The Associated Press did all it could to elect Hillary Clinton, but today it (almost) gave up the ghost. The “news” service headlined: “Trump cruises to Electoral College victory despite protests.”
“Despite protests”? What does that mean? Are we supposed to take seriously the idea that a handful of slackers waving signs at state capitols around the country could somehow reverse Donald Trump’s victory?
Trump’s polarizing victory Nov. 8 and the fact Democrat Hillary Clinton had won the national popular vote had stirred an intense lobbying effort, but to no avail.
Why was Trump’s victory “polarizing”? Would it be any less polarizing if Hillary Clinton had won? No.
And can Democrats quit whining about the “national popular vote”? Democrats complaining that their defeat was unfair because Hillary got more votes is like a basketball team complaining that it was robbed because it got more rebounds than the other team, and still lost the game. Sorry, but that isn’t how the contest is scored. And you knew that going in.
Some Democrats have argued that the Electoral College is undemocratic because it gives more weight to less populated states. That is how Clinton, who got more than 2.8 million more votes nationwide, lost the election to Trump.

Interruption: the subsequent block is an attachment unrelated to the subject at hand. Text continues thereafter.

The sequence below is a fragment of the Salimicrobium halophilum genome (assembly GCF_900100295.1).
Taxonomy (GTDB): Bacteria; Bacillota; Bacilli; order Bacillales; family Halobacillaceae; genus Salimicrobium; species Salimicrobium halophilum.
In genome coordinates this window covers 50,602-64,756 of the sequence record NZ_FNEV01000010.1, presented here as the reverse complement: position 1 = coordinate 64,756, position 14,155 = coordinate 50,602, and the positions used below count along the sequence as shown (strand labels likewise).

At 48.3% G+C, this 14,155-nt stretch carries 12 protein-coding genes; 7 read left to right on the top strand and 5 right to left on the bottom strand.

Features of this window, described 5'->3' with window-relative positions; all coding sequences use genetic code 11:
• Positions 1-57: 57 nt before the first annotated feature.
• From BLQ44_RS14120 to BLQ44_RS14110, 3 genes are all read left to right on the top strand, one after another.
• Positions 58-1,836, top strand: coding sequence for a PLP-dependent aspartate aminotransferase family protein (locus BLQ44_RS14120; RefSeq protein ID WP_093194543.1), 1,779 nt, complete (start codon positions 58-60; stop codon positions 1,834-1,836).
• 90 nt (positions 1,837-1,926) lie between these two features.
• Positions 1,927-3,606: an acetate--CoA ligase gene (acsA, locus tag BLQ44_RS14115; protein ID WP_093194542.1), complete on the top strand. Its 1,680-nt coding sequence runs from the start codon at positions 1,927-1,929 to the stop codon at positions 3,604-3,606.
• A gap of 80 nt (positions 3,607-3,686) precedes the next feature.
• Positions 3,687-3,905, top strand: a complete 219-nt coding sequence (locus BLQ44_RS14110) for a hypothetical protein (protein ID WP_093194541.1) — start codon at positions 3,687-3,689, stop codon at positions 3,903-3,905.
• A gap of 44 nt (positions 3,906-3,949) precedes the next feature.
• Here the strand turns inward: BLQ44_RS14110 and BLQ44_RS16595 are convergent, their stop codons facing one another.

The electoral college does, of course, give more weight to less populated states, since electors equal the sum of a state’s representatives and senators. But that isn’t the only reason, or necessarily the main reason, why the person who gets the most votes may not be elected president. The more basic point, ignored by the AP, is that it does no good to run up the vote in a handful of states, while losing in many others. That is what happened to Hillary Clinton–she got lots of votes in California and New York, which Donald Trump did little or nothing to contest. But you can only win a state once.
Despite everything, the AP hasn’t quite given up hope:
A joint session of Congress is scheduled for Jan. 6 to certify the results of the Electoral College vote, with Vice President Joe Biden presiding as president of the Senate. Once the result is certified, the winner — almost certainly Trump — will be sworn in on Jan. 20.
“Almost certainly Trump”? I have no idea what loophole the AP has in mind. Trump won the election, and it is 100% certain that he will be certified as the winner, however much that may dismay America’s reporters and editors.